Question Video: Determining the Momentum of a System of Objects | Nagwa Question Video: Determining the Momentum of a System of Objects | Nagwa

# Question Video: Determining the Momentum of a System of Objects Physics • First Year of Secondary School

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A car of mass 400 kg is moving at a constant speed of 25 m/s when it crashes into a van moving in the opposite direction at a constant speed of 10 m/s. The van has a mass of 700 kg. What is the total momentum of the car and the van? Consider the direction of the car’s motion to be positive.

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### Video Transcript

A car of mass 400 kilograms is moving at a constant speed of 25 meters per second when it crashes into a van moving in the opposite direction at a constant speed of 10 meters per second. The van has a mass of 700 kilograms. What is the total momentum of the car and the van? Consider the direction of the car’s motion to be positive.

Okay, so in this question, we have a car that is colliding with a van. Let’s start by drawing a quick sketch to show the information that we’ve been given. We know that we have a car moving in some direction at a constant speed. Here, we have drawn the car moving towards the right. We’re told that the speed of the car is 25 meters per second, so we can add this speed to our sketch. We’re also told that the car has a mass of 400 kilograms. So let’s label this in our sketch too.

We also have a van, which is moving in the opposite direction to the car. Since we drew the car moving towards the right, we have to draw the van moving towards the left. We’re told that the speed of the van is constant at 10 meters per second. So let’s add this speed to our sketch. We are also told that the van has a mass of 700 kilograms. So let’s label this on our sketch as well.

The question tells us that the car and the van crash into each other, and we’re asked to work out the total momentum of the car and the van. The momentum of an object is equal to the product of the object’s mass and the object’s velocity. Mathematically, an object with a mass of 𝑚 and a velocity of 𝑉 has a momentum 𝑃 given by 𝑚 multiplied by 𝑉. Let’s work out the momentum of the car and the momentum of the van. We’ll label the mass of the car as 𝑚 subscript 𝑐 so that we have 𝑚 subscript 𝑐 is equal to 400 kilograms. We will label the velocity of the car as 𝑉 subscript 𝑐.

We know that the speed of the car is 25 meters per second, and we’re told to consider the direction of the car’s motion to be positive. This means that the car’s velocity, 𝑉 subscript 𝑐, is equal to positive 25 meters per second. The momentum of the car, which we’ll call 𝑃 subscript 𝑐, is then equal to 𝑚 subscript 𝑐, so that’s the mass of the car, multiplied by 𝑉 subscript 𝑐, the velocity of the car.

Substituting in our values for 𝑚 subscript 𝑐 and 𝑉 subscript 𝑐, we have that the momentum of the car is given by 400 kilograms multiplied by 25 meters per second. Evaluating this expression, we find that 𝑃 subscript 𝑐 is equal to 10000 kilogram meters per second. This value is positive, which means it’s in the same direction as the car’s velocity.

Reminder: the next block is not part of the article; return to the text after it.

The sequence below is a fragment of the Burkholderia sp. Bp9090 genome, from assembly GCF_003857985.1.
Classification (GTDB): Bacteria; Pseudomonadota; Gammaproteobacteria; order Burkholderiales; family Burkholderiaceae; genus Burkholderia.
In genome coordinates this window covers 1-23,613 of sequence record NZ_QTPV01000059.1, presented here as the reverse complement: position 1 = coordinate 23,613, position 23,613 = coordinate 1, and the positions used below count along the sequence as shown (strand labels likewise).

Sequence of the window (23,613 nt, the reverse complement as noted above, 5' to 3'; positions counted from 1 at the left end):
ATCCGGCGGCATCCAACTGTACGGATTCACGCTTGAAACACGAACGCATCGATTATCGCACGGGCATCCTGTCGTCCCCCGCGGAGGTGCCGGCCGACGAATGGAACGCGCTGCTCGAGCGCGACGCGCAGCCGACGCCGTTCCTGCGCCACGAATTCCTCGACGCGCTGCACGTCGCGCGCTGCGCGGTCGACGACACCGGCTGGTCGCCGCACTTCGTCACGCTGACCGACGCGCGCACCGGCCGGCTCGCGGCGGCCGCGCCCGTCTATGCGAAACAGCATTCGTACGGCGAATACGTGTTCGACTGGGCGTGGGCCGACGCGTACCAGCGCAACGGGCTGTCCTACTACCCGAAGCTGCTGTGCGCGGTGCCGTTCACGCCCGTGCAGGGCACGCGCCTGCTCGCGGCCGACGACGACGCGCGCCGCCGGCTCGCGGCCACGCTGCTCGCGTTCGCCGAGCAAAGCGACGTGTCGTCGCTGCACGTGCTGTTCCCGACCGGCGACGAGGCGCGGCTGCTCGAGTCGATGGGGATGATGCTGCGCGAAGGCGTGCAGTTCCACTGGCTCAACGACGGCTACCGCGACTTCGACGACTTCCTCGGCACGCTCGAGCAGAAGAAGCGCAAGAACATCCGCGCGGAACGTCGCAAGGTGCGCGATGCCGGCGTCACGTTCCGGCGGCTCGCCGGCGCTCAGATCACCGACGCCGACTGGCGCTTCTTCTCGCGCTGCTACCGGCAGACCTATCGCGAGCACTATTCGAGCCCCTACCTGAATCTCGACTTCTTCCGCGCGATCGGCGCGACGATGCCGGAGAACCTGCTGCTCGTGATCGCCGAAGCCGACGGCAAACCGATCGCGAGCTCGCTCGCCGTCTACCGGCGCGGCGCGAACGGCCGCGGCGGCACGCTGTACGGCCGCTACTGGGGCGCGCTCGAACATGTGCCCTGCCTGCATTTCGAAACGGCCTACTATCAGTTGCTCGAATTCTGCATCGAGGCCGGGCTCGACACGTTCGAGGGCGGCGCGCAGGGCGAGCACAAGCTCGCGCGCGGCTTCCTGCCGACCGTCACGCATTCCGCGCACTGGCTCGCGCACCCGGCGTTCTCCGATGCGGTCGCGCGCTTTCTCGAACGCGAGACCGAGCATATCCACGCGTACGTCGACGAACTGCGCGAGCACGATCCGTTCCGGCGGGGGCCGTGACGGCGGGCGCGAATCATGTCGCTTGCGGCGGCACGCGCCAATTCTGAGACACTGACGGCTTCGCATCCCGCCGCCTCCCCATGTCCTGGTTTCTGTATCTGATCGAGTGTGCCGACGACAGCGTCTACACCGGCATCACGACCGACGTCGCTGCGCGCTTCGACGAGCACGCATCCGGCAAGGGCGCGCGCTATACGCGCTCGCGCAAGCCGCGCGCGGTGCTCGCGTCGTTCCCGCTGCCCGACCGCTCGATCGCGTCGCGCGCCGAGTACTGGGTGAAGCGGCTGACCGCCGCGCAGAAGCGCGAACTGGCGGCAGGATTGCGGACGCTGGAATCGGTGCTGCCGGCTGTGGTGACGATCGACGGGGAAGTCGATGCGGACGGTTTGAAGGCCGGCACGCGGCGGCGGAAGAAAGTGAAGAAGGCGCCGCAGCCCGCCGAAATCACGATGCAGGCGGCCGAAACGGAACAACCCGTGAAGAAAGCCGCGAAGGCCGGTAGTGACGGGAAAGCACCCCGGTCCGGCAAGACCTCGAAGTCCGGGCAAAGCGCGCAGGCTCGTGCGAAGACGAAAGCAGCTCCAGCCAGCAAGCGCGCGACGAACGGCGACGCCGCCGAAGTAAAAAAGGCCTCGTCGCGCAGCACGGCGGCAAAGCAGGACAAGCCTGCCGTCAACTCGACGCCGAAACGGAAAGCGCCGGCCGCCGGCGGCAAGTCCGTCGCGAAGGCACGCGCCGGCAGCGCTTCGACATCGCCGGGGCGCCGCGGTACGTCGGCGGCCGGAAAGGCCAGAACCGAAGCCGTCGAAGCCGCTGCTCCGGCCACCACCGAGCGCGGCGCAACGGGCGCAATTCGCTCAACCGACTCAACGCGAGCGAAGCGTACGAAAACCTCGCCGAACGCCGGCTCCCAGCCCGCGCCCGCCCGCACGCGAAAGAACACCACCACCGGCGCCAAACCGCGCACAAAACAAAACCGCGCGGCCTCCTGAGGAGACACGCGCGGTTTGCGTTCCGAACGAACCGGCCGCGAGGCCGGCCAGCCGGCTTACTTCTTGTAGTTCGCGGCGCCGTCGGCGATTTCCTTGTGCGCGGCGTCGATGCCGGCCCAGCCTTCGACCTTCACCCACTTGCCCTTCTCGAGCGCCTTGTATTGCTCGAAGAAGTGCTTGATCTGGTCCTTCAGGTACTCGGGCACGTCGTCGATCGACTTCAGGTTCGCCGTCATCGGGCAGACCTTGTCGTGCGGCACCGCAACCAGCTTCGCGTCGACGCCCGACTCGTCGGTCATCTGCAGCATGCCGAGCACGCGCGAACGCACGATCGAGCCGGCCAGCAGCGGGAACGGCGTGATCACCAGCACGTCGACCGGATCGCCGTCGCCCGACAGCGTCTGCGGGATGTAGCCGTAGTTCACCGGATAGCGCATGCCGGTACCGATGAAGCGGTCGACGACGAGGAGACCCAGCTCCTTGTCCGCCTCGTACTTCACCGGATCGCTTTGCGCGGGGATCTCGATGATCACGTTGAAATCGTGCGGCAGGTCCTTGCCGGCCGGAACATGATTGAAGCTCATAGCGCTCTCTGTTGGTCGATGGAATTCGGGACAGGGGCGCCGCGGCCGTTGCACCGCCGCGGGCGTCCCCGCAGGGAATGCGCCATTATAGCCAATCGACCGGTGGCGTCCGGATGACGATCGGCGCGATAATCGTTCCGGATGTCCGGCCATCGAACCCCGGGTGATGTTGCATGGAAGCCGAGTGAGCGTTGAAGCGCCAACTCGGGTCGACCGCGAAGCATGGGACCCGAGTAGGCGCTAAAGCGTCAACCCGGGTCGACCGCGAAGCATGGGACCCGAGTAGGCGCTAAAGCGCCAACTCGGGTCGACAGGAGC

Now let’s do the same thing for the van. We’ll label the mass of the van as 𝑚 subscript 𝑉. So we have 𝑚 subscript 𝑉 is equal to 700 kilograms. We will label the velocity of the van as 𝑉 subscript 𝑉. We know that the van has a speed of 10 meters per second, and we also know that it’s traveling in the opposite direction to the car. Since we’re taking the direction of the car’s motion to be positive, this means the direction of the van’s motion must be negative. So we have that the velocity of the van is equal to negative 10 meters per second.

Then the momentum of the van, which we’ll label 𝑃 subscript 𝑉, is equal to the van’s mass, 𝑚 subscript 𝑉, multiplied by the van’s velocity, 𝑉 subscript 𝑉. Substituting in our values for 𝑚 subscript 𝑉 and 𝑉 subscript 𝑉, we get that 𝑃 subscript 𝑉 is equal to 700 kilograms multiplied by negative 10 meters per second. Evaluating this expression gives us that the momentum of the van, 𝑃 subscript 𝑉, is equal to negative 7000 kilogram meters per second. This value is negative, which means that the van’s momentum must be in the opposite direction to the car’ s momentum.

So we now know the momentum of the car, which we’ve labeled 𝑃 subscript 𝑐. And we also know the momentum of the van, which we’ve labeled 𝑃 subscript 𝑉. The question is asking us for the total momentum of the car and the van. This total momentum is given by summing the momentum of the car and the momentum of the van.

So if we call the total momentum of the car and the van together 𝑃 subscript 𝑇, then we have that 𝑃 subscript 𝑇 is equal to 𝑃 subscript 𝑐 plus 𝑃 subscript 𝑉. Now we just need to substitute in the values that we found for 𝑃 subscript 𝑐 and 𝑃 subscript 𝑉 into this expression.

When we do this, we’ll need to take care with the signs of our values to make sure that we get the correct answer. Making the substitutions, we have that 𝑃 subscript 𝑇 is equal to 10000 kilograms meters per second, which is our value of 𝑃 subscript 𝑐, plus negative 7000 kilogram meters per second. That’s our value of 𝑃 subscript 𝑉. We can rewrite this as 10000 kilogram meters per second minus 7000 kilogram meters per second.

Evaluating this expression gives us our answer to the question that the total momentum of the car and the van is equal to 3000 kilogram meters per second. Since this value is positive, this means that the total momentum of the car and the van is in the direction of the motion of the car.

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